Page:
About U.S. Bank Altitude Reserve Visa Infinite Card

By J.R. Duren
HighYa Staff
Published on: May 2, 2017

U.S. Bank shook up the luxury travel card world when it announced the launch of the U.S. Bank Altitude Reserve Visa Infinite, a $400-a-year credit card designed to compete with the Chase Sapphire Reserve, American Express Platinum, and other luxury competitors.

At the time of publishing, the card was only available to U.S. Bank customers. However, that didn’t stop credit card enthusiasts from hyping the card in the days leading up to its release.

In fact, popular credit-card rewards site The Points Guy did an unboxing of the card, filming the whole episode with a drone that was hovering above one of the site’s writers when he opened the box for the all-metal card.

If this sounds like a circus, it is. And, in a certain sense, you can thank the Chase Sapphire Reserve for that. When the card was announced in late 2016, it set off an unintended viral tidal wave of interest that made luxury credit cards relevant again.

The U.S. Bank Altitude Reserve is the first luxury card to launch since the Sapphire Reserve, which means the buzz about luxury cards is still pretty strong.

Over the course of this review, we’ll go through the various points of interest that we normally cover in our credit card reviews: Short-term benefits, long-term benefits, rates/fees and reviews.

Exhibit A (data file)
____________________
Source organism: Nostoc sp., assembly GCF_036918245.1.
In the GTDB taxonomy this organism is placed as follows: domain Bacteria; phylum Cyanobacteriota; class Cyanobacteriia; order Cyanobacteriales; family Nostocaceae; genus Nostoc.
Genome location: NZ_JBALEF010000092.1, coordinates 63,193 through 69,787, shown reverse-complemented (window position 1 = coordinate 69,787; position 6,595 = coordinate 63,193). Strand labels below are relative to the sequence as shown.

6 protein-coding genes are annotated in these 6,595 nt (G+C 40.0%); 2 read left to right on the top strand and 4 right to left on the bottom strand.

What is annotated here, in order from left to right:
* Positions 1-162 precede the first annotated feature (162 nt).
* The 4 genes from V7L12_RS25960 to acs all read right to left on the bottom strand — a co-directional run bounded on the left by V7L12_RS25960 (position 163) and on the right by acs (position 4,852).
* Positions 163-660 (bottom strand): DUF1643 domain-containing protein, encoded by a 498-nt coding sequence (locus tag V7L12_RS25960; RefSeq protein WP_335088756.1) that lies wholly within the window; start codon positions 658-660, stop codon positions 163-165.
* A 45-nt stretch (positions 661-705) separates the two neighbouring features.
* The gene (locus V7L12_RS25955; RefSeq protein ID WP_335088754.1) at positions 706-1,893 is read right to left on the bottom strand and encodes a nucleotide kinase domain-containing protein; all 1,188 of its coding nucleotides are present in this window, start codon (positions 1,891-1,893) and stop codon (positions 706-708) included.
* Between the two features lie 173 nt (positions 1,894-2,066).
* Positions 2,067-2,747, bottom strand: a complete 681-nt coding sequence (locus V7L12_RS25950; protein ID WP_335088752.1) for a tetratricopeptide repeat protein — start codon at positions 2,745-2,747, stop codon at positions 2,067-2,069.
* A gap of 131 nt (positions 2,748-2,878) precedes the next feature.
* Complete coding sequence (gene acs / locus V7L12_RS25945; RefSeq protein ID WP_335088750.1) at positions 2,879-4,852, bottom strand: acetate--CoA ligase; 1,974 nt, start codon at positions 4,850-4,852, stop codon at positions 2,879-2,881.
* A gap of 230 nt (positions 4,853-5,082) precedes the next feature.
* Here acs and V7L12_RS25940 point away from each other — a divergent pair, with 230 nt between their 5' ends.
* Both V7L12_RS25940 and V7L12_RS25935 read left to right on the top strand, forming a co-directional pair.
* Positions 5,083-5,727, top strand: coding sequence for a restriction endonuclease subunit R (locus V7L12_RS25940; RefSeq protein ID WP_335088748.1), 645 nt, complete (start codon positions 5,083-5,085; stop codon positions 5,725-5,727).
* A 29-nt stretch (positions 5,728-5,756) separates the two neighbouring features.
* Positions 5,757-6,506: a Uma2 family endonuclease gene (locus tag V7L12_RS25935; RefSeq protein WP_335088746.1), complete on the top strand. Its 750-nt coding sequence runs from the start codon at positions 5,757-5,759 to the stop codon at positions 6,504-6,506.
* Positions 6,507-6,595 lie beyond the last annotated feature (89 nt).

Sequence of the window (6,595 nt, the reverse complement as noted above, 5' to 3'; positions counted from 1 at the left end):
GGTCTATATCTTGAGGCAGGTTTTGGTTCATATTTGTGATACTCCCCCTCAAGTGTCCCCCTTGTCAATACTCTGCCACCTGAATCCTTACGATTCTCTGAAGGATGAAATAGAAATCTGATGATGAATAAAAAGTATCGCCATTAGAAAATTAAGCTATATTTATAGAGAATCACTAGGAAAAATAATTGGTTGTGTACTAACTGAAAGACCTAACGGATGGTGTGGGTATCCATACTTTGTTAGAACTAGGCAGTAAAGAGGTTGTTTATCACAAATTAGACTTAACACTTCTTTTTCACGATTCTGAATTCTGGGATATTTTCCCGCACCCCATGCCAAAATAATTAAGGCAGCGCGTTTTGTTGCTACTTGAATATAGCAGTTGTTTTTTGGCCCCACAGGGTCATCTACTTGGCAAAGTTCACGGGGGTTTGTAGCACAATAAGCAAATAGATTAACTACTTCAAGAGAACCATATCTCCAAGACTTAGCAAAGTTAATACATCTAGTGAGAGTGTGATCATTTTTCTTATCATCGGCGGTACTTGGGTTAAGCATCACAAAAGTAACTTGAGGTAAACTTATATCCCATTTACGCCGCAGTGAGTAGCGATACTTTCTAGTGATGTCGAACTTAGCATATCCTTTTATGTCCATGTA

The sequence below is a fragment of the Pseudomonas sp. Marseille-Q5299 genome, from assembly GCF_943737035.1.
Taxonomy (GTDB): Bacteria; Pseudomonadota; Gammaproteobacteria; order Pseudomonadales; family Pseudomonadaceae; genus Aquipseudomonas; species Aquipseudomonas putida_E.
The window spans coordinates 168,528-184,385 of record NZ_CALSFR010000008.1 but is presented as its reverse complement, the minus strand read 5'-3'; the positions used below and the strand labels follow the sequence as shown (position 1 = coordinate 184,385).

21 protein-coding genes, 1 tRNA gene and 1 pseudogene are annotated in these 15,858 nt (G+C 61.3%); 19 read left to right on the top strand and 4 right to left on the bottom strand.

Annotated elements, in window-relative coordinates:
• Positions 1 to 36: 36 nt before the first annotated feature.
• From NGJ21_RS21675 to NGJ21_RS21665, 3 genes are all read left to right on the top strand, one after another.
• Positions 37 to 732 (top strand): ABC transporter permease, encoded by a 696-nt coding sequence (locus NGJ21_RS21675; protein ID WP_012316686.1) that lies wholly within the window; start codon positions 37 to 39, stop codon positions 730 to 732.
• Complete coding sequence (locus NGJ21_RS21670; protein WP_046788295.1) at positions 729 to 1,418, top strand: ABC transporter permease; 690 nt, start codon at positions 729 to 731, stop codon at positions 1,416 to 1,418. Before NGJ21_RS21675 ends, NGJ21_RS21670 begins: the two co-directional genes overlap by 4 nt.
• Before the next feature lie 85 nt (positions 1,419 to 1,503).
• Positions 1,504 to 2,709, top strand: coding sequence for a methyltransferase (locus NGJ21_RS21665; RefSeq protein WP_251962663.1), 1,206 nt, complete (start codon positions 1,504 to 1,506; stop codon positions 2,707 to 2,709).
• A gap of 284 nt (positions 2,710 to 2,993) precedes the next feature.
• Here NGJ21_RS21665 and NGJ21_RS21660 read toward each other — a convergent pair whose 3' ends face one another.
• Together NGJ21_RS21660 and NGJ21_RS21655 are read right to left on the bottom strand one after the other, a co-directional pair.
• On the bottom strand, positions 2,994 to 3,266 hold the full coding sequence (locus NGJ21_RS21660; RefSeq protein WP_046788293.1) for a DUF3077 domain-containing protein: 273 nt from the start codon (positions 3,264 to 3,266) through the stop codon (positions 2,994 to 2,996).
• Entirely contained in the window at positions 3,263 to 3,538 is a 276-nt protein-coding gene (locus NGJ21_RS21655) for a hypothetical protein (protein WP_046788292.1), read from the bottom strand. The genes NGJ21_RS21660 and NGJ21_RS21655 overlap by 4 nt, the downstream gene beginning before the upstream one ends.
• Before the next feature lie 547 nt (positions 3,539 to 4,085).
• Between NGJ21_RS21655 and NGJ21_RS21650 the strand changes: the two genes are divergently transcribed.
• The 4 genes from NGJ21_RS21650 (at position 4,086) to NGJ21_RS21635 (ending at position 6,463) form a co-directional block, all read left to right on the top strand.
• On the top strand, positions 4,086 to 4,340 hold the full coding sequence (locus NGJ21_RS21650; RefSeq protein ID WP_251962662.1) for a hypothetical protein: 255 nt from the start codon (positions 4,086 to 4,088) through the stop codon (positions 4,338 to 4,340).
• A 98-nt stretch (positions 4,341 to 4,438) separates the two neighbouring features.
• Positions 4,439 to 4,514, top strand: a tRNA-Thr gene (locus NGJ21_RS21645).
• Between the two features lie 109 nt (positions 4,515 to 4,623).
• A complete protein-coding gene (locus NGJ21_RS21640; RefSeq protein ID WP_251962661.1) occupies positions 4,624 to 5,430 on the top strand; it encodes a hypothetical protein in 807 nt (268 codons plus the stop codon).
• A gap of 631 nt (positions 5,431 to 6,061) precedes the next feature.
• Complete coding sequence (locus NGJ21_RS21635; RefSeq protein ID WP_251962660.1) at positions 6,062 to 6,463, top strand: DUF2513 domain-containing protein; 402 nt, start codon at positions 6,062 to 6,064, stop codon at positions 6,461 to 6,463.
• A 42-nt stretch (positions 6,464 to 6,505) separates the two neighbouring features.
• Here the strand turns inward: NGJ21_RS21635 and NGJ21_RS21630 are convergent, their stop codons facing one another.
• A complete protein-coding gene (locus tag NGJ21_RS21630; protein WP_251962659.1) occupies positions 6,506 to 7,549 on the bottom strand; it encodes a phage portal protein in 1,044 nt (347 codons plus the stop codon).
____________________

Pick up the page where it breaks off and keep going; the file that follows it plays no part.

We’ll also spend some time comparing this card to other cards in the luxury category, namely the:

  • American Express Platinum
  • Chase Sapphire Reserve
  • Citi Prestige
  • Mastercard Black

By the end of this review, you’ll have a good idea of what the card offers and how it stacks up against the competition.

The Short-Term Benefits of the U.S. Bank Altitude Reserve

A credit card’s short-term rewards are bonuses that you get within the first year of owning the card that don’t carry on past the end of the first year.

For example, Discover will match any cash back earned the first year on its Discover it Cash card.

Another short-term benefit that most travel rewards cards have is an initial free-miles bonus if you can spend a certain amount of money in the first 90 days of owning the card.

The Altitude Reserve gives you two short-term rewards: free miles and free airport lounge access.

Bonus Miles

At its core, the Altitude Reserve is a travel rewards card, which means you get a bonus every time you make a purchase. Sometimes that bonus is cash, other times its points or miles. Either way, the bonus almost always has a cash value of 1 point per $100.

If you can spend $4,500 in the first 90 days of owning this card, then U.S. Bank will deposit 50,000 bonus points to your account.

Those points are worth $500 cash if you want those points applied as a credit to your Altitude Reserve statement, but you can also use them to book travel through the U.S. Bank travel booking portal.

You can also use U.S. Bank’s real-time redemption tool, which lets you choose specific purchases to which you want your bonus points to apply.

According to the Altitude Reserve’s fine print, you can use the points for nearly every purchase you make except in the following categories: gas stations, restaurants, and travel.